Rob Hosking on the rise and rise of King Winston

Rob Hosking at NBR discusses the rise of Winston Peters and how he is setting the agenda.

[T]he NZ First leader is also stumping the country, appearing in towns and getting crowds well in advance of expectations.

In places the Labour Party has given up on or has been given up on, or where people want an alternative to the current government but can’t quite bring themselves to vote for a red or – even worse – a Green – there is Winston, with a welcoming smile.

A few weeks ago, organisers in solidly National Pukekohe put out chairs for an audience of 150 – and more than 300 turned up.

Now, it is an old political trick, when wanting to make a crowd look impressive, to put out too few seats so you can boast of ‘standing room only” – and we know Mr Peters is not fastidious at all about pulling off old political tricks.

But this is in one of the safest National seats in the country – and it was on Mother’s Day, a time when a lot of Mr Peters’ core constituency tend to be keener on spending time with their families.

What does Winston want?

What does any politician want? Power, of course.

Unfortunately, the countdown to Election 2017 has started, it seems – drastically and possibly damagingly early. Prime Minister John Key has started the Dance of the Seven Tax Cuts this week – partly as a curtain raiser for next week’s budget but also to put more pressure on Labour leader Andrew Little, who is doing a big speech this weekend.

It is increasingly likely Mr Peters will hold the balance of power after next year’s vote, and inevitably there is already speculation about what he wants.

The prime ministership, some say. Whether anyone would be desperate enough to give it to him it is dubious: National’s Jim Bolger faced a slow and eventually successful revolt when he made Mr Peters deputy prime minister and treasurer in 1996. Imagine the fury at giving him the top job.

On the other side: Such a decision would be not only fatal for any Labour leader who offered it but it would be also be calamitous for Labour’s status as one of New Zealand’s two main parties.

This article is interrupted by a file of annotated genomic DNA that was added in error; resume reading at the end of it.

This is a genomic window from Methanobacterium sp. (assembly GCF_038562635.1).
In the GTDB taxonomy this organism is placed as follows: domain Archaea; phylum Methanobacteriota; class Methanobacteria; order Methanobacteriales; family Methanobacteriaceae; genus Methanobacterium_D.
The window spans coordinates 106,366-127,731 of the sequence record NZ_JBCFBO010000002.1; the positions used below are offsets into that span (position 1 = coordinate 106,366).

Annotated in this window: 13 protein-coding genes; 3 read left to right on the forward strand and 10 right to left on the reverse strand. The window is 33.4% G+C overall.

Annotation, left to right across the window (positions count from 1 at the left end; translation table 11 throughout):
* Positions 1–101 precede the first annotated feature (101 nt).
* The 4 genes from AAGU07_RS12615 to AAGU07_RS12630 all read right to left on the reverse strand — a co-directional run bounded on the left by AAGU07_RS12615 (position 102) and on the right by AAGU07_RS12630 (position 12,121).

But, as noted here before, Labour is aping Mr Peters more and more – and not only because Mr Peters is the country’s most effective opposition politician.

Labour can ape Winston all they want; it gives the voters choices. Why would they vote for a poor facsimile of Winston Peters when they can just vote for Winston? It is the same reason as voting for National. People get all of Labour’s policies but don’t have the humourless union boss; they get that nice Mr Key instead.

 

– NBR


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As much at home writing editorials as being the subject of them, Cam has won awards, including the Canon Media Award for his work on the Len Brown/Bevan Chuang story. When he’s not creating the news, he tends to be in it, with protagonists using the courts, media and social media to deliver financial as well as death threats.

They say that news is something that someone, somewhere, wants kept quiet. Cam Slater doesn’t do quiet and, as a result, he is a polarising, controversial but highly effective journalist who takes no prisoners.

He is fearless in his pursuit of a story.

Love him or loathe him, you can’t ignore him.

To read Cam’s previous articles click on his name in blue.

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